Inmates’ kin can now order food delivery to Bilibid
Persons deprived of liberty (PDLs) at New Bilibid Prison (NBP) in Muntinlupa City can now satisfy their food cravings as they are allowed to accept deliveries through online apps like GrabFood and FoodPanda.
But they cannot do the clicking themselves.
NBP superintendent Angelina Bautista on Wednesday said since PDLs have no access to smartphones, only their family members or some Good Samaritans outside could place the orders for them.
“Their families will message the PDLs through their e-dalaw (electronic visitation) sessions,” said Bautista, who also serves as the Bureau of Corrections (BuCor) OIC deputy director general for operations.
The bureau cited the lack of government resources to adequately feed the more than 30,000 PDLs at NBP, considered the largest megaprison in the world.
Delivery riders need not go inside the NBP. There is an outpost provided for delivered items that would be subjected to routine inspection. This is similar to food products coursed through “paabot” system, or sending of items to inmates, usually food or medicine, by visiting relatives or family members.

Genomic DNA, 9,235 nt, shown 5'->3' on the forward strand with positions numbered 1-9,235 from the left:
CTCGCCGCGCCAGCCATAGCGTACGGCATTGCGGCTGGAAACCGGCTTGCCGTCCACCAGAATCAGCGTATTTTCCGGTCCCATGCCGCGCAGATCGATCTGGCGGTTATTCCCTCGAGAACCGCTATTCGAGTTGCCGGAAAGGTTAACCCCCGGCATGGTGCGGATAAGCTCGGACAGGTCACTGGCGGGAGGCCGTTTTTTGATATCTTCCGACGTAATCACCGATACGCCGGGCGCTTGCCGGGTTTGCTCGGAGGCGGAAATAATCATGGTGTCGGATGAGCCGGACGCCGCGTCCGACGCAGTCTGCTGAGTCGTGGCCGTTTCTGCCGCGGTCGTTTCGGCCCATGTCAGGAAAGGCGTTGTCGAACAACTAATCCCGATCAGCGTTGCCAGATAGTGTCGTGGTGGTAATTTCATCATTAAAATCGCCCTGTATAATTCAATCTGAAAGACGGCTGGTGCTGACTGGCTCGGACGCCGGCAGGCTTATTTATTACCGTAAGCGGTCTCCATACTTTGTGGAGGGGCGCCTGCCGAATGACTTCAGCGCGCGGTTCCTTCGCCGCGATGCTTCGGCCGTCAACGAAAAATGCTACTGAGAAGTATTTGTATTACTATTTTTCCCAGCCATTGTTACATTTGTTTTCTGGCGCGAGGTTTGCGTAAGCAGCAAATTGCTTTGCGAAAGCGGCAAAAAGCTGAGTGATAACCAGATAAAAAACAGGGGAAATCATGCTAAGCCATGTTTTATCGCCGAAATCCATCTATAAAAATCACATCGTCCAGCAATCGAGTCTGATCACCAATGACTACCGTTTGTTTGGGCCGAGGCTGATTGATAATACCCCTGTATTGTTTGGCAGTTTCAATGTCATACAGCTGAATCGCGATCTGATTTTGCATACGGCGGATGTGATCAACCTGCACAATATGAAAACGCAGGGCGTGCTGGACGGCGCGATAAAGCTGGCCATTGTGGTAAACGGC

Bautista said not only family members can send food but also organizations that want to help PDLs, considering the P70 daily subsistence allowance for inmates would not be enough to cover three meals a day.
BuCor chief Director General Gregorio Catapang Jr. acknowledged that there have been instances where different contraband items, including illegal drugs, had been intercepted from food deliveries.
“We don’t announce them so the PDLs and their families won’t be alarmed. But we already know their ‘modus operandi’ and we’ve stopped them,” he said.
He added allowing online food deliveries is part of the United Nations Standard Minimum Rules for the Treatment of Prisoners, or the Nelson Mandela Rules, which state that every PDL shall be provided by the prison administration at the usual hours with food of nutritional value adequate for health and strength, of wholesome quality and well prepared and served.
BuCor is also asking the national government to increase the PDLs’ daily food allowance from P70 to P100.
The Commission on Audit last year reported that BuCor’s contracted caterer served food of “lesser nutritional value” and of “lesser quantity” than the agreed ration. Pork was also served to Muslim and Seventh Day Adventist PDLs, which are prohibited in their religion.